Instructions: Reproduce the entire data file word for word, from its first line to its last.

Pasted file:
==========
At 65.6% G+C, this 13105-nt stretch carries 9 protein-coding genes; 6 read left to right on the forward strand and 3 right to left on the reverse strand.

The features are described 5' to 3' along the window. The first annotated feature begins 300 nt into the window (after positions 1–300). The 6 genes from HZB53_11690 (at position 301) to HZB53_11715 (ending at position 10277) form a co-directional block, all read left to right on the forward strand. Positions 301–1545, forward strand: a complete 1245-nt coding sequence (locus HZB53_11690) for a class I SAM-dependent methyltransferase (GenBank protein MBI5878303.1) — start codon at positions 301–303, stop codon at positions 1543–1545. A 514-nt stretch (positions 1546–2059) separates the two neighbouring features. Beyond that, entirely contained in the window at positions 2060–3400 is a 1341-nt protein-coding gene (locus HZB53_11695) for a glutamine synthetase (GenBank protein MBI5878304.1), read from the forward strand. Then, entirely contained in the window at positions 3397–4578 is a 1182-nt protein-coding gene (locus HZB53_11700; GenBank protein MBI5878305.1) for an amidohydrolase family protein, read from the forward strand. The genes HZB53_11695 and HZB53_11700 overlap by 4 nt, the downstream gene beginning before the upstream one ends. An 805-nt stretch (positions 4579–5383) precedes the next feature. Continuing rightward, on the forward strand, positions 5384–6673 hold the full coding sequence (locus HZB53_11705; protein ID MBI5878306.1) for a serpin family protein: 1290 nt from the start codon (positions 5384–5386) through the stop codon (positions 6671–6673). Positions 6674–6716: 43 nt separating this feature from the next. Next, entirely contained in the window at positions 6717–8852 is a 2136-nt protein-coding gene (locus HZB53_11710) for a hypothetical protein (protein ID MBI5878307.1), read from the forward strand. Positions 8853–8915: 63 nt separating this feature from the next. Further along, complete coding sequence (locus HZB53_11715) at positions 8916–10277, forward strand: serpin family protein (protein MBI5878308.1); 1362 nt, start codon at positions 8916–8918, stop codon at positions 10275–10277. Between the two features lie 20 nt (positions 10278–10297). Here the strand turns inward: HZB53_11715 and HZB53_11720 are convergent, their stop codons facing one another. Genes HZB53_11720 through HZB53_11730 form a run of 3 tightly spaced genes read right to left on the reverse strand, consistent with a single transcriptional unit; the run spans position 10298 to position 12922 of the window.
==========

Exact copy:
At 65.6% G+C, this 13105-nt stretch carries 9 protein-coding genes; 6 read left to right on the forward strand and 3 right to left on the reverse strand.

The features are described 5' to 3' along the window. The first annotated feature begins 300 nt into the window (after positions 1–300). The 6 genes from HZB53_11690 (at position 301) to HZB53_11715 (ending at position 10277) form a co-directional block, all read left to right on the forward strand. Positions 301–1545, forward strand: a complete 1245-nt coding sequence (locus HZB53_11690) for a class I SAM-dependent methyltransferase (GenBank protein MBI5878303.1) — start codon at positions 301–303, stop codon at positions 1543–1545. A 514-nt stretch (positions 1546–2059) separates the two neighbouring features. Beyond that, entirely contained in the window at positions 2060–3400 is a 1341-nt protein-coding gene (locus HZB53_11695) for a glutamine synthetase (GenBank protein MBI5878304.1), read from the forward strand. Then, entirely contained in the window at positions 3397–4578 is a 1182-nt protein-coding gene (locus HZB53_11700; GenBank protein MBI5878305.1) for an amidohydrolase family protein, read from the forward strand. The genes HZB53_11695 and HZB53_11700 overlap by 4 nt, the downstream gene beginning before the upstream one ends. An 805-nt stretch (positions 4579–5383) precedes the next feature. Continuing rightward, on the forward strand, positions 5384–6673 hold the full coding sequence (locus HZB53_11705; protein ID MBI5878306.1) for a serpin family protein: 1290 nt from the start codon (positions 5384–5386) through the stop codon (positions 6671–6673). Positions 6674–6716: 43 nt separating this feature from the next. Next, entirely contained in the window at positions 6717–8852 is a 2136-nt protein-coding gene (locus HZB53_11710) for a hypothetical protein (protein ID MBI5878307.1), read from the forward strand. Positions 8853–8915: 63 nt separating this feature from the next. Further along, complete coding sequence (locus HZB53_11715) at positions 8916–10277, forward strand: serpin family protein (protein MBI5878308.1); 1362 nt, start codon at positions 8916–8918, stop codon at positions 10275–10277. Between the two features lie 20 nt (positions 10278–10297). Here the strand turns inward: HZB53_11715 and HZB53_11720 are convergent, their stop codons facing one another. Genes HZB53_11720 through HZB53_11730 form a run of 3 tightly spaced genes read right to left on the reverse strand, consistent with a single transcriptional unit; the run spans position 10298 to position 12922 of the window.